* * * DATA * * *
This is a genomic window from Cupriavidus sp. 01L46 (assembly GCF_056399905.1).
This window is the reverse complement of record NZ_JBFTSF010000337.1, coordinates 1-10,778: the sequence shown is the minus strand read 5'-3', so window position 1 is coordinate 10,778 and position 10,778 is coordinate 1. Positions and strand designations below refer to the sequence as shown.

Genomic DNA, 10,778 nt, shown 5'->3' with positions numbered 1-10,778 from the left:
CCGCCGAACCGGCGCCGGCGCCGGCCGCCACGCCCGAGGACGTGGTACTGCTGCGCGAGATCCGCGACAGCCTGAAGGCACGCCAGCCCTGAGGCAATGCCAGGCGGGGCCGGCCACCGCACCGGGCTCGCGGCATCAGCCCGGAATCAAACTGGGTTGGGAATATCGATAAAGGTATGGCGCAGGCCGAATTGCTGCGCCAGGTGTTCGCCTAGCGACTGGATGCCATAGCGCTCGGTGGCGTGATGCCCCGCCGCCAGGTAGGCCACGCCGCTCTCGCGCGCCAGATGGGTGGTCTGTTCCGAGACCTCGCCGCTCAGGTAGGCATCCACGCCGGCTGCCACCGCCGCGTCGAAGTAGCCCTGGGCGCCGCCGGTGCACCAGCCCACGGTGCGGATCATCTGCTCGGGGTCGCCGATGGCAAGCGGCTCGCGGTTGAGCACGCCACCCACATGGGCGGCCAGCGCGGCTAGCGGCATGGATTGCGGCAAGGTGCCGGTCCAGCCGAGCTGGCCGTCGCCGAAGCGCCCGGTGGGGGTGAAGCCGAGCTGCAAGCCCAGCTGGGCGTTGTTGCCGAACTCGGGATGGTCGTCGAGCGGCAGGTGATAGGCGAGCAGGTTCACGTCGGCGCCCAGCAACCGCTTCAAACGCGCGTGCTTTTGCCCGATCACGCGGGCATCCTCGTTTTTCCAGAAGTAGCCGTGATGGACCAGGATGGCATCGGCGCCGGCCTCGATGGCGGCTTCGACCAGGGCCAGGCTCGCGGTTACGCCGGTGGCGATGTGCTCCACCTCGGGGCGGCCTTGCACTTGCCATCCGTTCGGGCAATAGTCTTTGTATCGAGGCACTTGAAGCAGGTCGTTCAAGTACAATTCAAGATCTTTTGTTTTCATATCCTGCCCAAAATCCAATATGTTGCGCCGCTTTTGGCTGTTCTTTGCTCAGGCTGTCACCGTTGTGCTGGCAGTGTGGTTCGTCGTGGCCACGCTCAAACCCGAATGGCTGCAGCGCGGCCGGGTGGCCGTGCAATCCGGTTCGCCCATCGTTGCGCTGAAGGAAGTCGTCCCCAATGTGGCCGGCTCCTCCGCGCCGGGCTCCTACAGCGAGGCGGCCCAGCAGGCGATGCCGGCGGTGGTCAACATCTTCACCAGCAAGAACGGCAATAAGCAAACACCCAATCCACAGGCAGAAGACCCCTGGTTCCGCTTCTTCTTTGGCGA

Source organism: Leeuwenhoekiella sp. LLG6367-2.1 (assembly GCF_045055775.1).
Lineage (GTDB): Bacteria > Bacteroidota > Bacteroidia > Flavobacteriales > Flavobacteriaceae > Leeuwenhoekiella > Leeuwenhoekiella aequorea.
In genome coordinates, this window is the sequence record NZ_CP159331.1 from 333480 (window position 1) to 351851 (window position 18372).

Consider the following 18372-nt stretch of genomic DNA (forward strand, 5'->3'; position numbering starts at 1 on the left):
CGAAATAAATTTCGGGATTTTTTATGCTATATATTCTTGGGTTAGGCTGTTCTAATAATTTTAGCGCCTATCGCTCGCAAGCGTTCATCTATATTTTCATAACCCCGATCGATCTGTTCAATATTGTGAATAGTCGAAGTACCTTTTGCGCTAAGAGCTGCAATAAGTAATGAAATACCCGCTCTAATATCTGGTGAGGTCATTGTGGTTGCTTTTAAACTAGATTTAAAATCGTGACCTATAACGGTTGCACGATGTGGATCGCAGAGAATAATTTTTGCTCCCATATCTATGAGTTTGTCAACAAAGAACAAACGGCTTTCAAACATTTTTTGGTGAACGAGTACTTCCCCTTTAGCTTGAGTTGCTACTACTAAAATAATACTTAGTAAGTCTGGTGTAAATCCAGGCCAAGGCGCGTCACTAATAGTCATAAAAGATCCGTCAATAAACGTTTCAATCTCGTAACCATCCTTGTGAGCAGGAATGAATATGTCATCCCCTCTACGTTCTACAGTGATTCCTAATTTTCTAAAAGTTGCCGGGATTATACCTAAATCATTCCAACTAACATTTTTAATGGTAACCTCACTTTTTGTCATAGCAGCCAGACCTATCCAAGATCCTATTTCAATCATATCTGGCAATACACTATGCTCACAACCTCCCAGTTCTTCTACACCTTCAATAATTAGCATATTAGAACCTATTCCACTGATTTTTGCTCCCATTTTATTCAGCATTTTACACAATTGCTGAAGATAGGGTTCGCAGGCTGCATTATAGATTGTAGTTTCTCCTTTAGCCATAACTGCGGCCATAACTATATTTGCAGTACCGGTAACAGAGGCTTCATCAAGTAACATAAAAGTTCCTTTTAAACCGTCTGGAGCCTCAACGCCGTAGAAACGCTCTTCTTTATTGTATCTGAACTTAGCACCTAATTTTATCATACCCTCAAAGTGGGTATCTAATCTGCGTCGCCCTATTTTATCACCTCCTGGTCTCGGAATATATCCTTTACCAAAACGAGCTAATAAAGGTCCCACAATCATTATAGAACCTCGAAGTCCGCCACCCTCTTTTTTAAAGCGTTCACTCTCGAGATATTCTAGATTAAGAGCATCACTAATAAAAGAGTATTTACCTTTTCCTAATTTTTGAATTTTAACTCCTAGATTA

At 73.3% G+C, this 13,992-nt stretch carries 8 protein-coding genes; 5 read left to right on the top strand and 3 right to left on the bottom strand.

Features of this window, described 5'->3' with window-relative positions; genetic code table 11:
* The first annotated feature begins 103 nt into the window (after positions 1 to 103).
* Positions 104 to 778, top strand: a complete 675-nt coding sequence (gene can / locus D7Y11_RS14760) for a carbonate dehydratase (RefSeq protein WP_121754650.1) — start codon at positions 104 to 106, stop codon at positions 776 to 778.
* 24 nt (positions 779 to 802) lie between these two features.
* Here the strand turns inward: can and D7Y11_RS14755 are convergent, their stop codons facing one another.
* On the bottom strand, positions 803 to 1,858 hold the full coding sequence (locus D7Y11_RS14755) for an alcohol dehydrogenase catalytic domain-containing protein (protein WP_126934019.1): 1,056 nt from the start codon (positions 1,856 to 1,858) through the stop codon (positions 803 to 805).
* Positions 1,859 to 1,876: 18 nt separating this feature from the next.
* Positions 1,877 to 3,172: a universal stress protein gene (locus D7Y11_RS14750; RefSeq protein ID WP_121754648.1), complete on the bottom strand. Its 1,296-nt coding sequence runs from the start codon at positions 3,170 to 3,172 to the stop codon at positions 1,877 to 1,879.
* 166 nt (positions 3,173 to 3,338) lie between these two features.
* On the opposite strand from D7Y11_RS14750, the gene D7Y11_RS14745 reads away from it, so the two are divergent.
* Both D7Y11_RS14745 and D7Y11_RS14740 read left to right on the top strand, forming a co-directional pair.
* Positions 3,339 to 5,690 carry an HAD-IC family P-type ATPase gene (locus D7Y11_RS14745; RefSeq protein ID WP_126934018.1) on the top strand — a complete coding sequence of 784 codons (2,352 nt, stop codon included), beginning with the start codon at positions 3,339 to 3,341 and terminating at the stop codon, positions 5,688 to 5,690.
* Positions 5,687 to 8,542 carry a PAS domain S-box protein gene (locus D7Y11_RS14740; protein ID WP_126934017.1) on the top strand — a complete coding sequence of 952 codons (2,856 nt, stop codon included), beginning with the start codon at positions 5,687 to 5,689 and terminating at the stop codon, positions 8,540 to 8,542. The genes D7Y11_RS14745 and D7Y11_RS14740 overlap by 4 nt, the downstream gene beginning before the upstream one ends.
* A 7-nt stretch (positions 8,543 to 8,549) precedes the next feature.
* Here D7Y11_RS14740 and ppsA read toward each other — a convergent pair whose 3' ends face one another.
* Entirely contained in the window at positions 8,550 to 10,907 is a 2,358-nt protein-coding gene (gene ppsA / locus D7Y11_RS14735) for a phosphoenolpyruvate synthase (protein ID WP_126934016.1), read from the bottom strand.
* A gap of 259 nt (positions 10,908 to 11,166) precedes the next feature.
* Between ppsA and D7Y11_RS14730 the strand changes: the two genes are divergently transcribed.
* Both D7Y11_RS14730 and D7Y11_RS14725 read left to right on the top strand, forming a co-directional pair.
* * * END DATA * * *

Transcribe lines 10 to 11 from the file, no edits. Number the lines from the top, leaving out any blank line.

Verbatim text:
At 73.3% G+C, this 13,992-nt stretch carries 8 protein-coding genes; 5 read left to right on the top strand and 3 right to left on the bottom strand.

Features of this window, described 5'->3' with window-relative positions; genetic code table 11: